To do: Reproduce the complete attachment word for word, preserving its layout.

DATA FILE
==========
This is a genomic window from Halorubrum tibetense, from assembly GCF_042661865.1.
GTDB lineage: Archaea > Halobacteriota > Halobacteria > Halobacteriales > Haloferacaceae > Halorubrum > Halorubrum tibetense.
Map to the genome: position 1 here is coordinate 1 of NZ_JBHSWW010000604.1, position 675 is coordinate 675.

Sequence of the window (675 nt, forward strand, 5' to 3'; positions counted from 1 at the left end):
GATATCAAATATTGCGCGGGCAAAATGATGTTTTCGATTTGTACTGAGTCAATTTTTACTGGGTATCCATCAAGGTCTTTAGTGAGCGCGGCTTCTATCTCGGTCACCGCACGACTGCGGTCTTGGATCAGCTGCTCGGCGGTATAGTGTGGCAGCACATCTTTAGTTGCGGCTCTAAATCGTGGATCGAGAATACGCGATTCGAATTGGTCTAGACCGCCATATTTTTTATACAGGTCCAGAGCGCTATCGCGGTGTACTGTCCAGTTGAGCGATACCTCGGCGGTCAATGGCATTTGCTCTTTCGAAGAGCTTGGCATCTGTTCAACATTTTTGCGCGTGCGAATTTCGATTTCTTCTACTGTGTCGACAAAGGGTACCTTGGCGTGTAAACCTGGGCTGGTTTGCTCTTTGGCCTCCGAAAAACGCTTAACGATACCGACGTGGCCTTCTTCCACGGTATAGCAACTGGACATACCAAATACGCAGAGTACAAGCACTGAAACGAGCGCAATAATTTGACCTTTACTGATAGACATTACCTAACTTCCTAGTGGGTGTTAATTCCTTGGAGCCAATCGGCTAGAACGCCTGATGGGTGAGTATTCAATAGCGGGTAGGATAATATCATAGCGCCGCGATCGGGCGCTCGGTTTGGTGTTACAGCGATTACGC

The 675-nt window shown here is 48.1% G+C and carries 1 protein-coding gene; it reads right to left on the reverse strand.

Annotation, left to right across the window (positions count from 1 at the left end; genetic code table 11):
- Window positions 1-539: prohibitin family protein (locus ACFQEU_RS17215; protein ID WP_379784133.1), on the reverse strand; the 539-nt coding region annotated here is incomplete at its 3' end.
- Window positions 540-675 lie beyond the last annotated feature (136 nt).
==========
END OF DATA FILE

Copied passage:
This is a genomic window from Halorubrum tibetense, from assembly GCF_042661865.1.
GTDB lineage: Archaea > Halobacteriota > Halobacteria > Halobacteriales > Haloferacaceae > Halorubrum > Halorubrum tibetense.
Map to the genome: position 1 here is coordinate 1 of NZ_JBHSWW010000604.1, position 675 is coordinate 675.

Sequence of the window (675 nt, forward strand, 5' to 3'; positions counted from 1 at the left end):
GATATCAAATATTGCGCGGGCAAAATGATGTTTTCGATTTGTACTGAGTCAATTTTTACTGGGTATCCATCAAGGTCTTTAGTGAGCGCGGCTTCTATCTCGGTCACCGCACGACTGCGGTCTTGGATCAGCTGCTCGGCGGTATAGTGTGGCAGCACATCTTTAGTTGCGGCTCTAAATCGTGGATCGAGAATACGCGATTCGAATTGGTCTAGACCGCCATATTTTTTATACAGGTCCAGAGCGCTATCGCGGTGTACTGTCCAGTTGAGCGATACCTCGGCGGTCAATGGCATTTGCTCTTTCGAAGAGCTTGGCATCTGTTCAACATTTTTGCGCGTGCGAATTTCGATTTCTTCTACTGTGTCGACAAAGGGTACCTTGGCGTGTAAACCTGGGCTGGTTTGCTCTTTGGCCTCCGAAAAACGCTTAACGATACCGACGTGGCCTTCTTCCACGGTATAGCAACTGGACATACCAAATACGCAGAGTACAAGCACTGAAACGAGCGCAATAATTTGACCTTTACTGATAGACATTACCTAACTTCCTAGTGGGTGTTAATTCCTTGGAGCCAATCGGCTAGAACGCCTGATGGGTGAGTATTCAATAGCGGGTAGGATAATATCATAGCGCCGCGATCGGGCGCTCGGTTTGGTGTTACAGCGATTACGC

The 675-nt window shown here is 48.1% G+C and carries 1 protein-coding gene; it reads right to left on the reverse strand.

Annotation, left to right across the window (positions count from 1 at the left end; genetic code table 11):
- Window positions 1-539: prohibitin family protein (locus ACFQEU_RS17215; protein ID WP_379784133.1), on the reverse strand; the 539-nt coding region annotated here is incomplete at its 3' end.
- Window positions 540-675 lie beyond the last annotated feature (136 nt).